Scooter’s Records plans Wednesday opening

Scooter’s Records on University Drive plans to open on Wednesday and will offer new and used records, accessories and more. (Photo by Ryan Phillips, SDN)
By: 
RYAN PHILLIPS
SDN EDITOR

A new independent record store will officially open up shop this week on the fringes of the Cotton District.

Scooter’s Records owner Scott Thomas moved into his new location - a former tanning salon - on University Drive in early October and began the task of renovating the space to become Starkville’s only record store.

“I wanted to be where there’s walking traffic,” Thomas said. “If I had to be in a strip mall or on Highway 12, I didn’t think that was going to work out for me or I would be happy. I wanted to be in the middle of the students.”

The new store is roughly 1,400 square feet and will be open from 11 a.m. to 8 p.m. seven days a week to begin with, but Thomas said eventually he would flesh out a day to have the store closed.

“I’ve got to have a day, just to conduct business for me, so it can’t be on a Sunday because of that, so I’m toying around with being off Monday,” Thomas said. “Maybe on Sunday, I might not open till 12 p.m. or 1 p.m. because of the church crowd.”

Thomas has had his eye on the location for the past two years and said he has a plethora of ideas concerning what the store can offer other than new and used vinyl records and accessories.

“Eventually, I would like to get coffee into my place and push the hours back, open up earlier so people could come in and do coffee,” Thomas said. “ I want to have, when the weather is nice, set up a tent out front and still do these pop up things.”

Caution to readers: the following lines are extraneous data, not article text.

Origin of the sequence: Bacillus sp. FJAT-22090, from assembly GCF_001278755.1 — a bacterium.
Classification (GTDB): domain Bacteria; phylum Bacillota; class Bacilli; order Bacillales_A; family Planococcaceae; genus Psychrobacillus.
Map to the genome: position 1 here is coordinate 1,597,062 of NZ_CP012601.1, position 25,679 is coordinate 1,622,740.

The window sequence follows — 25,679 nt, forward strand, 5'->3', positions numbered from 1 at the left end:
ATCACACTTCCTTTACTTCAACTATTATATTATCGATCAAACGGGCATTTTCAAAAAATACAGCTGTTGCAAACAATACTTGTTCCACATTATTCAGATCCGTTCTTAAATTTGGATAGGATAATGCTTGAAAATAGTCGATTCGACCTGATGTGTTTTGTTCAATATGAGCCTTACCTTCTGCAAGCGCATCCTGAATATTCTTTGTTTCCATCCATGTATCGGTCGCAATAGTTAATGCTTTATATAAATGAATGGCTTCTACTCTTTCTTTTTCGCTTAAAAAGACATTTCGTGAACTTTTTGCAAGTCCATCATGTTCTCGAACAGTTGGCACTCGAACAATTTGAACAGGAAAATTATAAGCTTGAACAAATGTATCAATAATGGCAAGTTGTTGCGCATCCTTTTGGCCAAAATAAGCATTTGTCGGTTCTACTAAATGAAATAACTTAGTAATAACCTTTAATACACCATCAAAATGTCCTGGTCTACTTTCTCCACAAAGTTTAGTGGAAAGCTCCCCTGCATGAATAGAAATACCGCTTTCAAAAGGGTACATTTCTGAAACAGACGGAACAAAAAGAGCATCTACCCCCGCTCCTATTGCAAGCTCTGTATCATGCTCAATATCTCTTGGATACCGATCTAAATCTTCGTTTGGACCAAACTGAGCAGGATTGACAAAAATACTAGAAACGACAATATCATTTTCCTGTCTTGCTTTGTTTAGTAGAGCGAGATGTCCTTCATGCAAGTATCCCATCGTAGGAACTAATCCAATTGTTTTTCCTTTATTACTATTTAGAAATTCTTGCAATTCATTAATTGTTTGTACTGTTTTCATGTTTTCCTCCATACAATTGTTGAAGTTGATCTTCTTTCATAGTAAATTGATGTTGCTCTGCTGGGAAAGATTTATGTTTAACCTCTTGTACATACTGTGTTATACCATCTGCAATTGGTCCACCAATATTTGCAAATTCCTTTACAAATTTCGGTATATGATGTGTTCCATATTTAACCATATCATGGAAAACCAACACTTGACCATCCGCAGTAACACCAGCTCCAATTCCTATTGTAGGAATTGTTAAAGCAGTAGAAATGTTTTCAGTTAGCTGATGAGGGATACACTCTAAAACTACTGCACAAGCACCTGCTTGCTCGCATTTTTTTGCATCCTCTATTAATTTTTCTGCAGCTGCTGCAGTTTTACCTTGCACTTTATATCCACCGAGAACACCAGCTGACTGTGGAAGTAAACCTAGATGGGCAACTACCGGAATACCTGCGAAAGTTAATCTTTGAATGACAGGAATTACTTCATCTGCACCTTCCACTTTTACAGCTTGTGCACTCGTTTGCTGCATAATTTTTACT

Leading up to getting the store open, Thomas has also been involved with the Greater Good Collective and has been a staple at the group’s Sunday Funday pop-up shop events, which he said he wanted to try to maintain once the standalone store is open.

“I was doing that this summer and that gave me the confidence it was going to work out on top of building up some capital,” Thomas said.

Thomas worked for the city of Starkville for 28 years and recently retired before de- voting his time to getting his business off the ground. He credited the resurgence in popularity of vinyl records as a catalyst for making his dream a reality.

“I wanted to do a record store in the 90s when I got out of college, but records were going away,” Thomas said. “Records are go- ing back in style and all of the college towns around here have record stores.”

While the store will be officially opened on Wednesday, Thomas said he plans to hold a grand opening event some time after Thanksgiving.

“People have been walking by sticking their heads in the door,” Thomas said. “I’ve been wading my way through it but every bit of it has been fun.”

Category: